The researchers tagged these enzymes and their modified forms in DCIS breast cancer tissue samples and assessed their location in the cells of patients who experienced recurrences compared to those who did not. They then used machine learning to develop computer models to predict patient outcomes from DCIS tissue.

DCIS tissue samples from mastectomies were collected from 70 patients (50 nonrecurrent and 20 recurrent), ages 37 to 80 years, who were followed for a minimum of 10 years. 

RhoA and its modified form RhoA (GTP) were found at the periphery of ductal epithelial cells in patients who experienced a recurrence, but not in patients who did not. Similarly, in cells of patients who experienced a recurrence, GLUT1 and its modified form phospho-GLUT1, both GSH-related enzymes, were found near the cell membrane while non-recurrent patient cells lacked this distinct enzyme organization.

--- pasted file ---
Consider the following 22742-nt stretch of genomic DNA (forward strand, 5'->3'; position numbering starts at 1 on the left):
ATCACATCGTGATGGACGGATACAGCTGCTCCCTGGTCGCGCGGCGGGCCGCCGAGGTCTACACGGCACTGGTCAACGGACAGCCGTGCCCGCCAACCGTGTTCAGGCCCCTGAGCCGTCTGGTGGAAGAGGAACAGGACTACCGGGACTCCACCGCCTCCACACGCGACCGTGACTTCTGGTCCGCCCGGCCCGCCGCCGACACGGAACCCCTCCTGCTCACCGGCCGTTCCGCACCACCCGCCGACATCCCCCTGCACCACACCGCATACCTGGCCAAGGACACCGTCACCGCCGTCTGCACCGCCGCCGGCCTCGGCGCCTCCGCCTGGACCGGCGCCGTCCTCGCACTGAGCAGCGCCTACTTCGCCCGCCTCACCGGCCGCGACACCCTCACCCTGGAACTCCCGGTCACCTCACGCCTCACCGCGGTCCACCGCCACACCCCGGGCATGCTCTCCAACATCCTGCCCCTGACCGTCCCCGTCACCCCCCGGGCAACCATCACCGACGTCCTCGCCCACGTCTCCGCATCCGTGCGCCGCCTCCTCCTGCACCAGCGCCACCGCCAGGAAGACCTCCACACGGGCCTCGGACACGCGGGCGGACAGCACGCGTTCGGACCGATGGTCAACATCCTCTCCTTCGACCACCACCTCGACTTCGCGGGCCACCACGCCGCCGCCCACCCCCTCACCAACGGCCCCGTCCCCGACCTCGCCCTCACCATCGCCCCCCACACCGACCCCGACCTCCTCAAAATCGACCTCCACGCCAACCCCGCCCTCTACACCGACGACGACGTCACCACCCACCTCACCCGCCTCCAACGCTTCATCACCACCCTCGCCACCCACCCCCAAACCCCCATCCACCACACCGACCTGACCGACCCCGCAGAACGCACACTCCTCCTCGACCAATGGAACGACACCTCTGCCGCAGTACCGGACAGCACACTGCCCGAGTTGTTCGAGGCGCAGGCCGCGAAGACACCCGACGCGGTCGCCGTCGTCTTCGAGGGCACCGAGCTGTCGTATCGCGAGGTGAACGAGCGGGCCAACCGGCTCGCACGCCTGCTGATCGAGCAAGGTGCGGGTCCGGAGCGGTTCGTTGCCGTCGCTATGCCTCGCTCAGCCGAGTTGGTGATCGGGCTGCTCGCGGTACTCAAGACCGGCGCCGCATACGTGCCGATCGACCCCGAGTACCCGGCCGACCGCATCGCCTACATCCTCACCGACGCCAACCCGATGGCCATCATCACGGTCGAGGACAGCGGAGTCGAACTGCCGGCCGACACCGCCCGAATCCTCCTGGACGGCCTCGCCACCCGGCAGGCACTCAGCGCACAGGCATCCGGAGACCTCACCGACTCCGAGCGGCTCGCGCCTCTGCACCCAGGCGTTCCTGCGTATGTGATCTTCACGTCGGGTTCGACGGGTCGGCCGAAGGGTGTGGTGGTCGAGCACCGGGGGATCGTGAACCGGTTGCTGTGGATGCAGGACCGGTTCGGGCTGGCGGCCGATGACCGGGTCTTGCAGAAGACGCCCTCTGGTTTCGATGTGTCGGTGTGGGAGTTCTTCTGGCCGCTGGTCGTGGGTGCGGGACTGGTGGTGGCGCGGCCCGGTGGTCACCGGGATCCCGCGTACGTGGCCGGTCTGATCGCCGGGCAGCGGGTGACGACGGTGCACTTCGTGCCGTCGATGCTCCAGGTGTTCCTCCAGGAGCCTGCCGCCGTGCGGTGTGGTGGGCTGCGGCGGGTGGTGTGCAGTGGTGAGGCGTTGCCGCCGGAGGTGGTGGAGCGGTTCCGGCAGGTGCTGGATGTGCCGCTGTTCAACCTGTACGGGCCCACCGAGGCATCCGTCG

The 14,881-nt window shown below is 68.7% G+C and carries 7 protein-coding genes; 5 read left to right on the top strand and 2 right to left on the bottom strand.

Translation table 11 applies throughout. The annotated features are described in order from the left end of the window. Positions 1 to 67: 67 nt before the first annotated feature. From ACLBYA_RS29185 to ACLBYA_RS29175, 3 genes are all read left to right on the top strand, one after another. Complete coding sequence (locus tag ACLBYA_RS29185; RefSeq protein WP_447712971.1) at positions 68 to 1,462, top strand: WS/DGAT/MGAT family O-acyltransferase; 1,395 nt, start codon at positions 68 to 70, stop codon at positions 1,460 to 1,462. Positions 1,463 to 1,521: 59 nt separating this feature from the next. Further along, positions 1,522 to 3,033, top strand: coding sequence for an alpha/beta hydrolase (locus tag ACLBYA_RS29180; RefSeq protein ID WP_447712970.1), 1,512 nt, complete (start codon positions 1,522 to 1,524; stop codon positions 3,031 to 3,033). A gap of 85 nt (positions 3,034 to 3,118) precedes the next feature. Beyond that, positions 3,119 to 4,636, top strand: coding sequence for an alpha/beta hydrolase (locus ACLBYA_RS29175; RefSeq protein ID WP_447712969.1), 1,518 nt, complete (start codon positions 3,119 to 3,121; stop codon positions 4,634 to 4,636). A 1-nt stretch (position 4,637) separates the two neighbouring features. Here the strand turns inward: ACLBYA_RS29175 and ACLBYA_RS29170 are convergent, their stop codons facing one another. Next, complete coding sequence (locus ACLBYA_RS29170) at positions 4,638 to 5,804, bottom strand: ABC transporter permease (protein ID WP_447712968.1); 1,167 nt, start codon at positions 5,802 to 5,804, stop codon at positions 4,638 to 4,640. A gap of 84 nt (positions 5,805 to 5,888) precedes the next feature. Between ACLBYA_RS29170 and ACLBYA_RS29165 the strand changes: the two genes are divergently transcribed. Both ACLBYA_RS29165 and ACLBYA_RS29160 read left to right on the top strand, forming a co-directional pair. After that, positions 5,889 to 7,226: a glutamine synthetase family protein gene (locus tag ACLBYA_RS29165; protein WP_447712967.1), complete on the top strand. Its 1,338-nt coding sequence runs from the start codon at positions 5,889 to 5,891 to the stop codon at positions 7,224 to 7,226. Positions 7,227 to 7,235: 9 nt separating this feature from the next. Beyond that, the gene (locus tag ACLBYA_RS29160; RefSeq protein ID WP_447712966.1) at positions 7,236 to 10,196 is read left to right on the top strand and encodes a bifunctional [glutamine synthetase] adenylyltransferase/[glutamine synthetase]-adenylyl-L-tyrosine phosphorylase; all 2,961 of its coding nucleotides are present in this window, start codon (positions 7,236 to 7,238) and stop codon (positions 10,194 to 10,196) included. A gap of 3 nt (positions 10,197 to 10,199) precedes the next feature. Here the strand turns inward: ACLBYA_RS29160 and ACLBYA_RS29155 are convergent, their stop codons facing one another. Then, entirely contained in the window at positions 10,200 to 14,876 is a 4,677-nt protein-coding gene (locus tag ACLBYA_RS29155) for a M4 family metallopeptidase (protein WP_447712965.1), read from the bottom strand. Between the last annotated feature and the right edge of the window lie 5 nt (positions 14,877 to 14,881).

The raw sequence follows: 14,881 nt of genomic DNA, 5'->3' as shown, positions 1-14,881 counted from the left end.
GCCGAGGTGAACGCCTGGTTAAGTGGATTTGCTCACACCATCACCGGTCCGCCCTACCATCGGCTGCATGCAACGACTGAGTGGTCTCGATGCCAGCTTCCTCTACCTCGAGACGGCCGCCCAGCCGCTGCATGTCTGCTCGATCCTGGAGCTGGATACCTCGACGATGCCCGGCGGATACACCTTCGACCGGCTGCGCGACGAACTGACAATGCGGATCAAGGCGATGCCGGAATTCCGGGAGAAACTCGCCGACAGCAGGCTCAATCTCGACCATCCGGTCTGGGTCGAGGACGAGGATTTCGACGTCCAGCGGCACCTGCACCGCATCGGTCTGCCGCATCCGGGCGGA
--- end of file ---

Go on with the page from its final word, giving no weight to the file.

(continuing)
The PPP-associated enzyme G6PD was found at the cell periphery in both recurrent and non-recurrent patients. However, TKTLP1, a modified version of a PPP enzyme, clustered near the cell membrane in recurrent patients. These results indicate that the organization of specific enzymes in DCIS lesions can be observed as distinctive patterns that can predict recurrence.

An analysis of metastatic breast cancer tissue showed RhoA, phospho-GLUT1, and TKTLP1 clustered at the cell periphery, suggesting that the patterns observed in DCIS tissue from recurrent patients may be mirrored in invasive breast cancer. 

The team used machine learning to screen DCIS samples and predict which patients would experience recurrent cancer.

“In machine learning, one typically teaches a computer to recognize an object such as a car or a cup,” the researchers wrote. “In the case of DCIS, the objective is to use machine learning to identify DCIS cases destined to become recurrent cancer.”